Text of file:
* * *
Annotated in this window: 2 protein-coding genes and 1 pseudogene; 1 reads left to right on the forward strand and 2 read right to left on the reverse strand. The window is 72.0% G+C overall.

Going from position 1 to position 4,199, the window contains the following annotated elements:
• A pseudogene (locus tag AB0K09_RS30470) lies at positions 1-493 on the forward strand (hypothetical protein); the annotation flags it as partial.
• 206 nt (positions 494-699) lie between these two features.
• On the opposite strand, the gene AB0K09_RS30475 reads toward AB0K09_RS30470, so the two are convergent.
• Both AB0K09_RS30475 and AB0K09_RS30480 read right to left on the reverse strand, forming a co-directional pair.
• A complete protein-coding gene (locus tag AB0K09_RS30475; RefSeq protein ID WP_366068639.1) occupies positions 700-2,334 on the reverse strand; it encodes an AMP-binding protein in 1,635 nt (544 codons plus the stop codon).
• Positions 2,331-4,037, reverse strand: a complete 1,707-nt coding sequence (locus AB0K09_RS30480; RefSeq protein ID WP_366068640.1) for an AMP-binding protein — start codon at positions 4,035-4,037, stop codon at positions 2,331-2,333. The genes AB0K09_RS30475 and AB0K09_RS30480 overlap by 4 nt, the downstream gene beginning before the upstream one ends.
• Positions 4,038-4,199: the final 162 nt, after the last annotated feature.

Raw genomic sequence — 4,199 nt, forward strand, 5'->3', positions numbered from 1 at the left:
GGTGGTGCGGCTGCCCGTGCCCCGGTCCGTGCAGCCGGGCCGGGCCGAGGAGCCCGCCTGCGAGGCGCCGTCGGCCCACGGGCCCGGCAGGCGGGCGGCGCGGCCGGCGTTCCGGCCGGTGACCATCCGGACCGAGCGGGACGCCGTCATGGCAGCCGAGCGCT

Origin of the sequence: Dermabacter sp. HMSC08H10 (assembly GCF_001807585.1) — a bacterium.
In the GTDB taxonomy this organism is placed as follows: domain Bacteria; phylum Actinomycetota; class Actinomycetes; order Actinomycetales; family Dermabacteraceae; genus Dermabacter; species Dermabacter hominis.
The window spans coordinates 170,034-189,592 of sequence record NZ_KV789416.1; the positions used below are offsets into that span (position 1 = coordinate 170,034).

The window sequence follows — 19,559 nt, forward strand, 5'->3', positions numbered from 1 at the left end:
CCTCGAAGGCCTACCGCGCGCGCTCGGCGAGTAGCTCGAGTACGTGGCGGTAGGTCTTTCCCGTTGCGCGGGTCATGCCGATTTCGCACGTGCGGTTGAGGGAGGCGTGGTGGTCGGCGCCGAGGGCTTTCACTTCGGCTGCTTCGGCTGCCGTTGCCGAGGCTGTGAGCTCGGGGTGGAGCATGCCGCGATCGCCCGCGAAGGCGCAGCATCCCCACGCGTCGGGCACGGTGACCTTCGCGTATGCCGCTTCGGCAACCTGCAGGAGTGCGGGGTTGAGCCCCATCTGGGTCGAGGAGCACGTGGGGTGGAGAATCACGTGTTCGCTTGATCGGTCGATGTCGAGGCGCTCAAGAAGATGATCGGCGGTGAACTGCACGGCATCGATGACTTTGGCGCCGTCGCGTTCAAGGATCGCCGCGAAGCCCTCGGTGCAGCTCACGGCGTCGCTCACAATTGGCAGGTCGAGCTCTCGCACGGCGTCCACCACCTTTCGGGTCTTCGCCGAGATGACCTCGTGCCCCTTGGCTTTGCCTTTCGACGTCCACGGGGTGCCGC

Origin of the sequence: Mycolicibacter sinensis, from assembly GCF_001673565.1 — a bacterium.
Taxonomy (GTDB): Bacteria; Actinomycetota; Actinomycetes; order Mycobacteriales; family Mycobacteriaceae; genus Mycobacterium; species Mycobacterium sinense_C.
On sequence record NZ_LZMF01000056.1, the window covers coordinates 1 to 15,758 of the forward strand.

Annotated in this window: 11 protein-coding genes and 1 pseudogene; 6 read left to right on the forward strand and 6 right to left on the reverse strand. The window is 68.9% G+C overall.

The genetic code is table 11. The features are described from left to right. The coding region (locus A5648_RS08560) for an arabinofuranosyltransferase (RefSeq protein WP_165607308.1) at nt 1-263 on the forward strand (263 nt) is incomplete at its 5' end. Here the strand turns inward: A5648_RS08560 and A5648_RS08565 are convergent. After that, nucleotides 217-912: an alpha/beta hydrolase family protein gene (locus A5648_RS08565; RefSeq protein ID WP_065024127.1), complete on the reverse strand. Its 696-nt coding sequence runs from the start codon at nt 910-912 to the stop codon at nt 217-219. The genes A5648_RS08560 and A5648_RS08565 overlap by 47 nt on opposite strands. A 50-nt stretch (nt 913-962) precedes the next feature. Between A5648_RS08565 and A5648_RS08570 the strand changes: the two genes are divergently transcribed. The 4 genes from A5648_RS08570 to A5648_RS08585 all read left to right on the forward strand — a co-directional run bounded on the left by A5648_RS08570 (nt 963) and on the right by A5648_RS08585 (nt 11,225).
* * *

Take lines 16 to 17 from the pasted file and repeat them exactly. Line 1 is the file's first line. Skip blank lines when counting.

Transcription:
CCTCGAAGGCCTACCGCGCGCGCTCGGCGAGTAGCTCGAGTACGTGGCGGTAGGTCTTTCCCGTTGCGCGGGTCATGCCGATTTCGCACGTGCGGTTGAGGGAGGCGTGGTGGTCGGCGCCGAGGGCTTTCACTTCGGCTGCTTCGGCTGCCGTTGCCGAGGCTGTGAGCTCGGGGTGGAGCATGCCGCGATCGCCCGCGAAGGCGCAGCATCCCCACGCGTCGGGCACGGTGACCTTCGCGTATGCCGCTTCGGCAACCTGCAGGAGTGCGGGGTTGAGCCCCATCTGGGTCGAGGAGCACGTGGGGTGGAGAATCACGTGTTCGCTTGATCGGTCGATGTCGAGGCGCTCAAGAAGATGATCGGCGGTGAACTGCACGGCATCGATGACTTTGGCGCCGTCGCGTTCAAGGATCGCCGCGAAGCCCTCGGTGCAGCTCACGGCGTCGCTCACAATTGGCAGGTCGAGCTCTCGCACGGCGTCCACCACCTTTCGGGTCTTCGCCGAGATGACCTCGTGCCCCTTGGCTTTGCCTTTCGACGTCCACGGGGTGCCGC

Origin of the sequence: Mycolicibacter sinensis, from assembly GCF_001673565.1 — a bacterium.